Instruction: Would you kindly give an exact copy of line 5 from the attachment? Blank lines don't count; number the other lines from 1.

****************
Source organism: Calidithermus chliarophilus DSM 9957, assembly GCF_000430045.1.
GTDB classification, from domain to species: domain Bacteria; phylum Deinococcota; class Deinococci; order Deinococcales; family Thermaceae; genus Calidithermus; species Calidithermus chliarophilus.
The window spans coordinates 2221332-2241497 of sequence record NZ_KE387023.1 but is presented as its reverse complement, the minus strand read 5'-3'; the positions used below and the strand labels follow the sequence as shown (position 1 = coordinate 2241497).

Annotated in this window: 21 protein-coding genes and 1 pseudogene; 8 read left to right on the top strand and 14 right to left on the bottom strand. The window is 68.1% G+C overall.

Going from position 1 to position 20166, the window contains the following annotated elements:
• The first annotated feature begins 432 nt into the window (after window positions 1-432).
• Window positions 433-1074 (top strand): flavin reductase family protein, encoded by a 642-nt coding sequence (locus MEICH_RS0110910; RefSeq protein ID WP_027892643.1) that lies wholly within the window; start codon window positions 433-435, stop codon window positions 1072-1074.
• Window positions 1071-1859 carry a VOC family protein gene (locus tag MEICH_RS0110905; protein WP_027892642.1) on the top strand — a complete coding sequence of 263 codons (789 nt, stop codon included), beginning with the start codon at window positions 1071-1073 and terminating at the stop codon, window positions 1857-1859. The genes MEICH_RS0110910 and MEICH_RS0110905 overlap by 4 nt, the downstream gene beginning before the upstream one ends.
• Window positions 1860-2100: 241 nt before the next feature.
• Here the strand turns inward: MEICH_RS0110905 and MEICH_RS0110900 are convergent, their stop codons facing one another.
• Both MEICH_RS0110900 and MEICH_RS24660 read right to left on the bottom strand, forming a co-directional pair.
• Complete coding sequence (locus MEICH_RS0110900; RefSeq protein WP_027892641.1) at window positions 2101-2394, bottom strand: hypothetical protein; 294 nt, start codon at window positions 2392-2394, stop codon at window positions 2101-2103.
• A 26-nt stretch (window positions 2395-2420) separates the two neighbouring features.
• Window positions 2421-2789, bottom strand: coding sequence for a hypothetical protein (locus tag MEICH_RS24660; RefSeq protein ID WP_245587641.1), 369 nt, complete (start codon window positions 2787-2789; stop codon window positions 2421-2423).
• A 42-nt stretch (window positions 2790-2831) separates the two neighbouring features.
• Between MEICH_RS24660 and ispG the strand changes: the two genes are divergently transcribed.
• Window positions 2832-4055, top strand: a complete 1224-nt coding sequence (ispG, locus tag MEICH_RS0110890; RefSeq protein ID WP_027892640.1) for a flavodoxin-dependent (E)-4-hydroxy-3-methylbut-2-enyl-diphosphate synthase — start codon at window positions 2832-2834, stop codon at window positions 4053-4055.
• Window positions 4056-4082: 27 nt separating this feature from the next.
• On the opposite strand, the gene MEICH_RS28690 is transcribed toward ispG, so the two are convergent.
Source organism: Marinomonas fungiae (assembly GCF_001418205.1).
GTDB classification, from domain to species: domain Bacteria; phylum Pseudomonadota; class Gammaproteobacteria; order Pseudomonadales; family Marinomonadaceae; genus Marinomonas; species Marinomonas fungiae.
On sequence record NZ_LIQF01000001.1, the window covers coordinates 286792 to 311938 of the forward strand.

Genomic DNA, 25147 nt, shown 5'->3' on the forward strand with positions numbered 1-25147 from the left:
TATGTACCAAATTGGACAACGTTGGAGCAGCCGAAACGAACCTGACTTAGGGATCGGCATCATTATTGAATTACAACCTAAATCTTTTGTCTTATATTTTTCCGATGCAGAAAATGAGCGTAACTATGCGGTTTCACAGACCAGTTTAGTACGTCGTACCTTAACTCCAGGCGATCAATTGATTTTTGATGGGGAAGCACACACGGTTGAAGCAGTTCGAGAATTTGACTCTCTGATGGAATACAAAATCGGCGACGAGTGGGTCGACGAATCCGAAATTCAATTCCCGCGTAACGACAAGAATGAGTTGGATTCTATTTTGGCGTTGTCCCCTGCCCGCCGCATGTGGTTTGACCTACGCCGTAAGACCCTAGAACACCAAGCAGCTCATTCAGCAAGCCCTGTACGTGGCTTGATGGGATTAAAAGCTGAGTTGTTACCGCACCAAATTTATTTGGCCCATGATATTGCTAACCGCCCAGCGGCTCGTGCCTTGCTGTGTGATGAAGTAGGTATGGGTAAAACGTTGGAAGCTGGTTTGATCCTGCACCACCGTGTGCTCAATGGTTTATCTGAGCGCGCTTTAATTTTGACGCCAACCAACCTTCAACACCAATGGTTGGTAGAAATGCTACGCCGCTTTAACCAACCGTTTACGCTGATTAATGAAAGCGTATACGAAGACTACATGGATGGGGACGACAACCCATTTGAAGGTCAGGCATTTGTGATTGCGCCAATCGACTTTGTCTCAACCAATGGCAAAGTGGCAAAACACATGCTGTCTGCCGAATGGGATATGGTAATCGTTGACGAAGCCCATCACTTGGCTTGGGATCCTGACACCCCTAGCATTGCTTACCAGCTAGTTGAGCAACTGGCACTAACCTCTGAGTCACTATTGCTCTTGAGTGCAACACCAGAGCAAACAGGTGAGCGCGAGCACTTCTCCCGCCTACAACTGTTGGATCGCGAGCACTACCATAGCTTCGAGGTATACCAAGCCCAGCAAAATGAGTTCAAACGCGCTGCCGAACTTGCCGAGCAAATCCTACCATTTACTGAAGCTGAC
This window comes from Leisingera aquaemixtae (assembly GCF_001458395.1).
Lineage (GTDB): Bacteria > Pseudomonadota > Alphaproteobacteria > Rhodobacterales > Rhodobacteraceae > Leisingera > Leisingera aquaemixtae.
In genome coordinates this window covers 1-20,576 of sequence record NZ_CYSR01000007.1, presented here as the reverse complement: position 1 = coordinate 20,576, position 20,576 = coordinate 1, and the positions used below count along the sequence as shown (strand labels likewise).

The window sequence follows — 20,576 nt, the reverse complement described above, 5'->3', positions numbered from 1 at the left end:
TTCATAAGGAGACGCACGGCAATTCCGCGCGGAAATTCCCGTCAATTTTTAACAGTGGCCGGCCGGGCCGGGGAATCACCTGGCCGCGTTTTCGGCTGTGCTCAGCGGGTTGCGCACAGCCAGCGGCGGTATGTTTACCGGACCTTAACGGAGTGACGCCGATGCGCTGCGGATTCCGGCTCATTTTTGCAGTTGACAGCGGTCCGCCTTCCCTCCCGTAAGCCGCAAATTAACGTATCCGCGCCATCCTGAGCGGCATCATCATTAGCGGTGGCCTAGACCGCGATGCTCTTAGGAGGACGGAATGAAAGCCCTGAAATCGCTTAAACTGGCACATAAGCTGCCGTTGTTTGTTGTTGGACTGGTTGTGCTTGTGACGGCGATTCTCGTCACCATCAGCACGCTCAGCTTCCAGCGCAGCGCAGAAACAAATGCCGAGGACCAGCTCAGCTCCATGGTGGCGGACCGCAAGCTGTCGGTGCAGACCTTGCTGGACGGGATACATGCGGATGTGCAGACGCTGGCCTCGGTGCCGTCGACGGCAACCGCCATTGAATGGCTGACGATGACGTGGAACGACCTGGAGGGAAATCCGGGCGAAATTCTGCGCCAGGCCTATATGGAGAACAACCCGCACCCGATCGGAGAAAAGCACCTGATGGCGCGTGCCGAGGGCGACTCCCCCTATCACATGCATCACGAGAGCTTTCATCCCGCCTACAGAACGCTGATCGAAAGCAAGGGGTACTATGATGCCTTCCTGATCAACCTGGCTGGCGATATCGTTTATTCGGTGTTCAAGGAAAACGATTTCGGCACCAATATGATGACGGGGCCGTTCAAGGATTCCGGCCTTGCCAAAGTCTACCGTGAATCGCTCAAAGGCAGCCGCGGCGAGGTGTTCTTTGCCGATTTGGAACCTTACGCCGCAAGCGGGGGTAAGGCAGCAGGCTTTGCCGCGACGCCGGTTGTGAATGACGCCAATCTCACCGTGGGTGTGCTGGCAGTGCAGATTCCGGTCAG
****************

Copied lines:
Going from position 1 to position 20166, the window contains the following annotated elements: